Looming Obamacare Failure: It’s the Medical Costs, Stupid

Posted on October 24, 2013


Cost must taste really bad, because no one wants to eat it.

This week, President Obama expressed his frustration at the dismal performance of healthcare.gov, the website where the uninsured are supposed to go to sign up for health plans approved by the Affordable Care Act (ACA, or “Obamacare”).  It’s true that the site has been slow and ineffective, but there are much bigger problems lurking, and every major problem goes back to the one I have been harping on for a while now:  unjustifiably high prices for medical care.

The root problem in the American health care system is its outrageous cost.  We have the highest per-capita health care costs in the world, and for half a century, the costs increased annually faster than the rate of inflation (although this year saw the slowest growth in medical prices since the 1960s).  Yet our citizens don’t necessarily see better care for the high prices; in fact, the costs place even basic care out of reach of millions of Americans.  So yes, we absolutely need a health-care overhaul.

The ACA is well-intended, but I fear that it is doomed at its heart because it does nothing at all to address the astronomical and still-climbing costs of the care itself.  The ACA merely shoves the costs around like something unsavory on a dinner plate, and everyone is scrambling to avoid having to eat it.

Example:  Medicaid.  Medicaid is intended for the impoverished  elderly, disabled, pregnant women, and children.  The ACA envisioned expanding it to cover everyone below 138% of the poverty line, and offers Federal funds to cover States’ costs of this expansion… until three years from now, when it will cover 90% of States’ costs.  Well, apparently, as of June 2013, 27 States don’t want to eat even that much increased cost, and have refused to expand Medicaid.   This does not leave the Feds holding the bag, oh, no:  the 13.4 million able-bodied younger adults below the poverty line in those States simply get nothing under the ACA.  No Medicaid, no Federal insurance subsidy.  This coverage gap exists because no one will eat the cost.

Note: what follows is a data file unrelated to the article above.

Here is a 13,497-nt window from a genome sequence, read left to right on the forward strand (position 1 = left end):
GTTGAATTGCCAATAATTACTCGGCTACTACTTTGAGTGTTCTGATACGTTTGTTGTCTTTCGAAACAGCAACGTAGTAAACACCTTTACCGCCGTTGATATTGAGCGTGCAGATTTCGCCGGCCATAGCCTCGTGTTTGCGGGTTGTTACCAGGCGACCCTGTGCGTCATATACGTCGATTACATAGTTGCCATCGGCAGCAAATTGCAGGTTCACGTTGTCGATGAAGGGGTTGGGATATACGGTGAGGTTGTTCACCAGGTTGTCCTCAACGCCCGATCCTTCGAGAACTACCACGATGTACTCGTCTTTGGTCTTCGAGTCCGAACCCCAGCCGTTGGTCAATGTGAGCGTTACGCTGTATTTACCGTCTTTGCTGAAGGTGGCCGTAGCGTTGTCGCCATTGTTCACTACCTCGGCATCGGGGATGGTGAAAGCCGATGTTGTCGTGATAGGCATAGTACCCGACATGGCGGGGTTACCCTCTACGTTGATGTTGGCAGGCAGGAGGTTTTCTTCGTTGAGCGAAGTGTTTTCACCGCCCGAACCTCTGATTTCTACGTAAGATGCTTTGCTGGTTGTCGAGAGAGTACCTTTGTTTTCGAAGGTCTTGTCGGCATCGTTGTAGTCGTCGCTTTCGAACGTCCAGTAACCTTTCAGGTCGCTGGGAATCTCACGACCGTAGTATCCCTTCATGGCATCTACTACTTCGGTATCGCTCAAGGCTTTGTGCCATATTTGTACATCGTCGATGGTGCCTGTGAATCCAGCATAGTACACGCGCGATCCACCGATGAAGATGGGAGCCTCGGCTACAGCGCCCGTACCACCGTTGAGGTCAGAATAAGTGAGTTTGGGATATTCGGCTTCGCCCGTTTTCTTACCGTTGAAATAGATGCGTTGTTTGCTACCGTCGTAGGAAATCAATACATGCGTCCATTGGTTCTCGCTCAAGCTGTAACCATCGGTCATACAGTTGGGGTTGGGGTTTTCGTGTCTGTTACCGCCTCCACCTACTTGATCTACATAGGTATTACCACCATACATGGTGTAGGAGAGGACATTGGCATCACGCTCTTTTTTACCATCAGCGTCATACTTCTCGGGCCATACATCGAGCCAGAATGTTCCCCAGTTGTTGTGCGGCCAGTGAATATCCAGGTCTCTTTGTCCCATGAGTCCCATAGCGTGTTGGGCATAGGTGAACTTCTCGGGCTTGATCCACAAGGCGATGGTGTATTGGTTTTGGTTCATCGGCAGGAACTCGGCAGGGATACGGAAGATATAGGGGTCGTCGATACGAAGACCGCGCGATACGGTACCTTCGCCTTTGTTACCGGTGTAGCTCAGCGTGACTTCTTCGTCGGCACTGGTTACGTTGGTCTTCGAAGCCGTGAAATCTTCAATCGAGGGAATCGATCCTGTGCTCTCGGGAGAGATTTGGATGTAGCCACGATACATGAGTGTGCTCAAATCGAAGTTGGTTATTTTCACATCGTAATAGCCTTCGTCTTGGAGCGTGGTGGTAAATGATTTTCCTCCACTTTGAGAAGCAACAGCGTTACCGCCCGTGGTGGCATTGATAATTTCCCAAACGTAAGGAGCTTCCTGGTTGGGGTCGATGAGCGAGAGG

Example:  New non-profit health insurance co-ops, established to increase competition in the marketplace and provide lower-cost medical coverage, are already in financial trouble.  Why?  Partly because they are hobbled by onerous restrictions in response to lobbying by the insurance industry.  You can bet this goes right back to cost: the insurance companies want to preserve their profits.

Example:  Speaking of the existing for-profit insurance companies, many of them are refusing to participate in the ACA’s marketplace.  Why?  Because they will take a hit to their profits by having to eat more of the cost.  The result of this is an ACA marketplace with few providers and little competition.  For patients, that means fewer hospital options, longer ambulance rides, and fewer doctors to choose from.

Don’t get me wrong.  With all its flaws, the ACA will still be a Godsend to many:  participating insurers won’t be able to deny coverage for pre-existing conditions or to drop customers after they get sick.  Approved plans will also have spending caps in place to limit consumers’ annual expenditures on medical care, and those caps will be based on income.  It’s great to see some citizens get a much-needed break from extortionate, bankrupting, finance-ruining costs.

But too many of our most vulnerable fall into a gaping coverage gap, and unfortunately, the fact that the government will simply subsidize costs for certain customers does nothing to rein in skyrocketing health care costs overall.  Those costs still exist, and someone, somewhere in this brave new system, is going to pay, whether that is the patient, the insurer, or the taxpayer.  This is economically unsustainable.  Those costs will wreck the ACA just as surely as they have wrecked the finances of many an American family.  We cannot have health care reform until we identify, attack, and destroy the sources of those outrageous costs.